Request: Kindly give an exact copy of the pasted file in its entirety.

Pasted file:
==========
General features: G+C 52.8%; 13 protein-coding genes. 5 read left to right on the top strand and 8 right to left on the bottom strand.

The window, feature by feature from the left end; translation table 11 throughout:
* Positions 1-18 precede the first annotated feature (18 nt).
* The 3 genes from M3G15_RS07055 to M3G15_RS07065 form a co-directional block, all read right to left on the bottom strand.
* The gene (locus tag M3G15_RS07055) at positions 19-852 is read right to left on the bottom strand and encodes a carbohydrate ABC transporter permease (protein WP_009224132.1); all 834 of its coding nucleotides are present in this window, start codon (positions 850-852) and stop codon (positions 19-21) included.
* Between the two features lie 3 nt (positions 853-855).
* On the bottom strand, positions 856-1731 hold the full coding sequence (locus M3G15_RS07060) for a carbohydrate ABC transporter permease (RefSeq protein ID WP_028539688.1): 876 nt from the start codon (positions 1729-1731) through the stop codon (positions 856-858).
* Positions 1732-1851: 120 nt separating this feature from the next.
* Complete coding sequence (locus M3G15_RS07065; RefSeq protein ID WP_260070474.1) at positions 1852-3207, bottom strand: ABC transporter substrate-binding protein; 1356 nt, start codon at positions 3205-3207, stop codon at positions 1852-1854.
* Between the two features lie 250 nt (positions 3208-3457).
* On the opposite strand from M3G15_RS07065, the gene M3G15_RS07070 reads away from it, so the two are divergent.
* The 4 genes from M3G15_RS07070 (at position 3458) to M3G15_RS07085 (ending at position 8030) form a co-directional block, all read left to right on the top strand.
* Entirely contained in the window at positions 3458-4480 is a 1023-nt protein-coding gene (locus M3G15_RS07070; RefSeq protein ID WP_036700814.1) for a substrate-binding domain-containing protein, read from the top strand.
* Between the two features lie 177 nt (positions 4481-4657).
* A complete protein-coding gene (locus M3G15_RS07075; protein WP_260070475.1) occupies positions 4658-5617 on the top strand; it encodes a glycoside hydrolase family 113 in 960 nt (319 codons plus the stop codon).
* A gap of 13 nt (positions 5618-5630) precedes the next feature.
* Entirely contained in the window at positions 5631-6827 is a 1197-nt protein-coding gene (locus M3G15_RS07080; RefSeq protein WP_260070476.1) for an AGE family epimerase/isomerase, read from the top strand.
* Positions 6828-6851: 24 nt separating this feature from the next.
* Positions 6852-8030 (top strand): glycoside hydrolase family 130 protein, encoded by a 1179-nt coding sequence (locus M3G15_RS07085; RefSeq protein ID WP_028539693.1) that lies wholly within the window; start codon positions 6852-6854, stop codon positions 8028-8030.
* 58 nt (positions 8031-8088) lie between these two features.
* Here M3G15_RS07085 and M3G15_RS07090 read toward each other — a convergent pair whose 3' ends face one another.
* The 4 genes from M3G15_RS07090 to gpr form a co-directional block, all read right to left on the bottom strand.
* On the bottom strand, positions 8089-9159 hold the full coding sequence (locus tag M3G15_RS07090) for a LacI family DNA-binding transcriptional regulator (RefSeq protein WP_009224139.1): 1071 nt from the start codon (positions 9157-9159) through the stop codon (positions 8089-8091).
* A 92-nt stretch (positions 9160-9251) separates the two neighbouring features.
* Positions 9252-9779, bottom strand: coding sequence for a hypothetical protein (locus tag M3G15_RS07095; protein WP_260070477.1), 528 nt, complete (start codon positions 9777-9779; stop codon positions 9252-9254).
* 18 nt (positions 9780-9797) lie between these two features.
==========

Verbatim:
General features: G+C 52.8%; 13 protein-coding genes. 5 read left to right on the top strand and 8 right to left on the bottom strand.

The window, feature by feature from the left end; translation table 11 throughout:
* Positions 1-18 precede the first annotated feature (18 nt).
* The 3 genes from M3G15_RS07055 to M3G15_RS07065 form a co-directional block, all read right to left on the bottom strand.
* The gene (locus tag M3G15_RS07055) at positions 19-852 is read right to left on the bottom strand and encodes a carbohydrate ABC transporter permease (protein WP_009224132.1); all 834 of its coding nucleotides are present in this window, start codon (positions 850-852) and stop codon (positions 19-21) included.
* Between the two features lie 3 nt (positions 853-855).
* On the bottom strand, positions 856-1731 hold the full coding sequence (locus M3G15_RS07060) for a carbohydrate ABC transporter permease (RefSeq protein ID WP_028539688.1): 876 nt from the start codon (positions 1729-1731) through the stop codon (positions 856-858).
* Positions 1732-1851: 120 nt separating this feature from the next.
* Complete coding sequence (locus M3G15_RS07065; RefSeq protein ID WP_260070474.1) at positions 1852-3207, bottom strand: ABC transporter substrate-binding protein; 1356 nt, start codon at positions 3205-3207, stop codon at positions 1852-1854.
* Between the two features lie 250 nt (positions 3208-3457).
* On the opposite strand from M3G15_RS07065, the gene M3G15_RS07070 reads away from it, so the two are divergent.
* The 4 genes from M3G15_RS07070 (at position 3458) to M3G15_RS07085 (ending at position 8030) form a co-directional block, all read left to right on the top strand.
* Entirely contained in the window at positions 3458-4480 is a 1023-nt protein-coding gene (locus M3G15_RS07070; RefSeq protein ID WP_036700814.1) for a substrate-binding domain-containing protein, read from the top strand.
* Between the two features lie 177 nt (positions 4481-4657).
* A complete protein-coding gene (locus M3G15_RS07075; protein WP_260070475.1) occupies positions 4658-5617 on the top strand; it encodes a glycoside hydrolase family 113 in 960 nt (319 codons plus the stop codon).
* A gap of 13 nt (positions 5618-5630) precedes the next feature.
* Entirely contained in the window at positions 5631-6827 is a 1197-nt protein-coding gene (locus M3G15_RS07080; RefSeq protein WP_260070476.1) for an AGE family epimerase/isomerase, read from the top strand.
* Positions 6828-6851: 24 nt separating this feature from the next.
* Positions 6852-8030 (top strand): glycoside hydrolase family 130 protein, encoded by a 1179-nt coding sequence (locus M3G15_RS07085; RefSeq protein ID WP_028539693.1) that lies wholly within the window; start codon positions 6852-6854, stop codon positions 8028-8030.
* 58 nt (positions 8031-8088) lie between these two features.
* Here M3G15_RS07085 and M3G15_RS07090 read toward each other — a convergent pair whose 3' ends face one another.
* The 4 genes from M3G15_RS07090 to gpr form a co-directional block, all read right to left on the bottom strand.
* On the bottom strand, positions 8089-9159 hold the full coding sequence (locus tag M3G15_RS07090) for a LacI family DNA-binding transcriptional regulator (RefSeq protein WP_009224139.1): 1071 nt from the start codon (positions 9157-9159) through the stop codon (positions 8089-8091).
* A 92-nt stretch (positions 9160-9251) separates the two neighbouring features.
* Positions 9252-9779, bottom strand: coding sequence for a hypothetical protein (locus tag M3G15_RS07095; protein WP_260070477.1), 528 nt, complete (start codon positions 9777-9779; stop codon positions 9252-9254).
* 18 nt (positions 9780-9797) lie between these two features.